Teens don’t have a bad default setting

LAST week, Barnardo’s published the results of a poll that revealed that the British public agree with the statement that children are beginning to behave like animals, and the article then goes on to give evidence of why the youth of Britain is unruly and disruptive.

Of course, there are episodes that demonstrate this, the riots being one example. But this is just one act of disrespect to the country, whereas there are many more examples of good behaviour from many other teenagers, and just because the bad behaviour gets the publicity, the general public assume that that’s a teenager’s ‘default setting’.

How many teenagers do you know who fit this description? I reckon, in the whole of the Alnwick area, you could pinpoint a handful, and even then, they would be the same handful over and over.

One of the statistics that caught my eye is that 25 per cent of people consider anti-social or badly behaved children are beyond help by the age of 10. While this statistic stood out to me, that’s all it is, a statistic.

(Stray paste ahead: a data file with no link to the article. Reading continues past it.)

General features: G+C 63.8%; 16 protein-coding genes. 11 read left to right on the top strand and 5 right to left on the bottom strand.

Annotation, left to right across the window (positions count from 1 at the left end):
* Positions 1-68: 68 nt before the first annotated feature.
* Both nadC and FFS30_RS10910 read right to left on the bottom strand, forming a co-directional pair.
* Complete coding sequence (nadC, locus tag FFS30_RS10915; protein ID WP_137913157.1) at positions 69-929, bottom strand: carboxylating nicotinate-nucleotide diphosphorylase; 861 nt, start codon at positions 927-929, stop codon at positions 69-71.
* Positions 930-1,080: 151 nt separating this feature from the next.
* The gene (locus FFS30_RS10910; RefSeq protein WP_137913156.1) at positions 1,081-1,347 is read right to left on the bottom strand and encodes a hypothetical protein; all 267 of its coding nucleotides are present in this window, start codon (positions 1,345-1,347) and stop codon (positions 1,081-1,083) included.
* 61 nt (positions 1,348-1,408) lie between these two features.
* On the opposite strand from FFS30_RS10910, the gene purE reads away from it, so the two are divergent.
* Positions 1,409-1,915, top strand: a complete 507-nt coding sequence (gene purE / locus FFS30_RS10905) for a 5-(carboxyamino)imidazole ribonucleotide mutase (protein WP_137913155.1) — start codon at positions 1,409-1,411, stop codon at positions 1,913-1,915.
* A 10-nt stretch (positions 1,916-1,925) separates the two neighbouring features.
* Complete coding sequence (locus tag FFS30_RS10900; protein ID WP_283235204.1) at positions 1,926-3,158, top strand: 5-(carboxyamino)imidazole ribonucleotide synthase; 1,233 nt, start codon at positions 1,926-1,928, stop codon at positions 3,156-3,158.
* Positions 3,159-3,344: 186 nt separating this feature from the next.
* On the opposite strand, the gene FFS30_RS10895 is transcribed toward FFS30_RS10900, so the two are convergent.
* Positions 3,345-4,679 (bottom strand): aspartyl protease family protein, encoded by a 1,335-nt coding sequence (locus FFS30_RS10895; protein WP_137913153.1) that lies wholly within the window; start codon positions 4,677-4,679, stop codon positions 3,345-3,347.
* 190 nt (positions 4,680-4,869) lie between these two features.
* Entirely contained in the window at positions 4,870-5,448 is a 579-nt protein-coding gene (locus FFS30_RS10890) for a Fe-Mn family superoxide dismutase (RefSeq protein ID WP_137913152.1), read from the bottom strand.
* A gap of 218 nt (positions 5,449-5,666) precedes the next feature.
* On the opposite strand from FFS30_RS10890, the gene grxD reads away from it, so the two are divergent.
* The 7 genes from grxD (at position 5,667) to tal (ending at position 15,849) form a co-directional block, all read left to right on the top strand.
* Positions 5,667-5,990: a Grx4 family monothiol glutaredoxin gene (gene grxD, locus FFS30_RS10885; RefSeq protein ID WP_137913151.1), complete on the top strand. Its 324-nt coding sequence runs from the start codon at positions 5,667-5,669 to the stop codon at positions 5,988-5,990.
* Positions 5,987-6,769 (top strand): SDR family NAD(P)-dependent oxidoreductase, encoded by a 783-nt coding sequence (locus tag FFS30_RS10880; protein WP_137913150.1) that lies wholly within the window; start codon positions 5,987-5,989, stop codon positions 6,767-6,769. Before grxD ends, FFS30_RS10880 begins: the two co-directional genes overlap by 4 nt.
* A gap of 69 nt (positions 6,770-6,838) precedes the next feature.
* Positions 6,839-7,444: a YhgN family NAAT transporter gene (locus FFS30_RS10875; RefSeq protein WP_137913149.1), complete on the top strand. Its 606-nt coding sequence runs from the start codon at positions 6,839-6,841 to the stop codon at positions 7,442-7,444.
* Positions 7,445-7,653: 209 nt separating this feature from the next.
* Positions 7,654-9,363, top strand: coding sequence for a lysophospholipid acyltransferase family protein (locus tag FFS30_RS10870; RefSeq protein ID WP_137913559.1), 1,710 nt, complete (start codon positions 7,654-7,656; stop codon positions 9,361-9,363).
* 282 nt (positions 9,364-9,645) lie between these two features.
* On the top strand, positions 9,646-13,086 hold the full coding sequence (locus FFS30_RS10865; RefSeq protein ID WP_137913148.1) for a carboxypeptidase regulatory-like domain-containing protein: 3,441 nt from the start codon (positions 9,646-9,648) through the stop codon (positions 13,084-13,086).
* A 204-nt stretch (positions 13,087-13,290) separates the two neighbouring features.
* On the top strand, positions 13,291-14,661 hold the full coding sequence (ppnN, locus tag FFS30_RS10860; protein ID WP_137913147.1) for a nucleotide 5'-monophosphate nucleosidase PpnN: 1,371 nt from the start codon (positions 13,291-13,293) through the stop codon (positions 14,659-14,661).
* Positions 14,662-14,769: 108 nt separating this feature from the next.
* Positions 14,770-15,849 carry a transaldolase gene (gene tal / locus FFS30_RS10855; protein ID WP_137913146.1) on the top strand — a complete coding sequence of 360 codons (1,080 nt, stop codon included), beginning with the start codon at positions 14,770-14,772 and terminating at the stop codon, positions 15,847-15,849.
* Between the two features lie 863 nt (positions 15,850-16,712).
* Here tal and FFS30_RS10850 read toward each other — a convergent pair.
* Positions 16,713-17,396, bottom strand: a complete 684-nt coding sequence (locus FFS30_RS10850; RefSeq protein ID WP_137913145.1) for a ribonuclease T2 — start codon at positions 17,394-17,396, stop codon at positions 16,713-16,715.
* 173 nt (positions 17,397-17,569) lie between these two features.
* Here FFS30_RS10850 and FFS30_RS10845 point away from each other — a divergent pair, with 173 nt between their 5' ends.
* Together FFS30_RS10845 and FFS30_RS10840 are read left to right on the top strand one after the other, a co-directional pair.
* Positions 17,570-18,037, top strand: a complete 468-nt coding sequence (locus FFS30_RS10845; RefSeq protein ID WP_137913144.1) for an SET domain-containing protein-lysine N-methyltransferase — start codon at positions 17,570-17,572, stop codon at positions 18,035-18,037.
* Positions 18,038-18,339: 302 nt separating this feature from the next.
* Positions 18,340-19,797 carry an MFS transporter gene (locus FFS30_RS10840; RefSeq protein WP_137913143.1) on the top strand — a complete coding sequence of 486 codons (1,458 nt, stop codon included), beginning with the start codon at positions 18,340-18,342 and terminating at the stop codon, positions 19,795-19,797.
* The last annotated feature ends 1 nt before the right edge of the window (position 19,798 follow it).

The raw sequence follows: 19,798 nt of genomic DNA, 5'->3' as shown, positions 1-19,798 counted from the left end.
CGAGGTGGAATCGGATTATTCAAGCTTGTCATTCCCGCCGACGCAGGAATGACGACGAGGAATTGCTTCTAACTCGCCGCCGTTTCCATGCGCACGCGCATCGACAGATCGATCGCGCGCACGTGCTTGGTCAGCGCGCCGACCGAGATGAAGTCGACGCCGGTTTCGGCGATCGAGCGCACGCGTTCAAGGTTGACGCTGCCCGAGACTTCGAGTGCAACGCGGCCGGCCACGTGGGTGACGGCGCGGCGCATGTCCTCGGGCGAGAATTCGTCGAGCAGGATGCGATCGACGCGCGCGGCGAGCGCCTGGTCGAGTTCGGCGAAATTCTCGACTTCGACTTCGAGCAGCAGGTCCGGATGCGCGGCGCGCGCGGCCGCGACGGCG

Shouldn’t children in need of help get this help, as a standard? Surely, if these services become unavailable, children will act in the way that they are expected to, and without the help, won’t be able to make these decisions, due to lack of options.

At the age of 10, do you honestly believe that children can be mature enough to learn from mistakes they haven’t yet made?

As they grow older, they will be able to make their own decisions and will be able to make themselves better people by choice, rather than by force, always a more effective way to get people to change.

If the older generation thinks that we’re not worth helping, then that’s what we will become, a reflection of their lack of confidence and respect.

Anastazja Barlow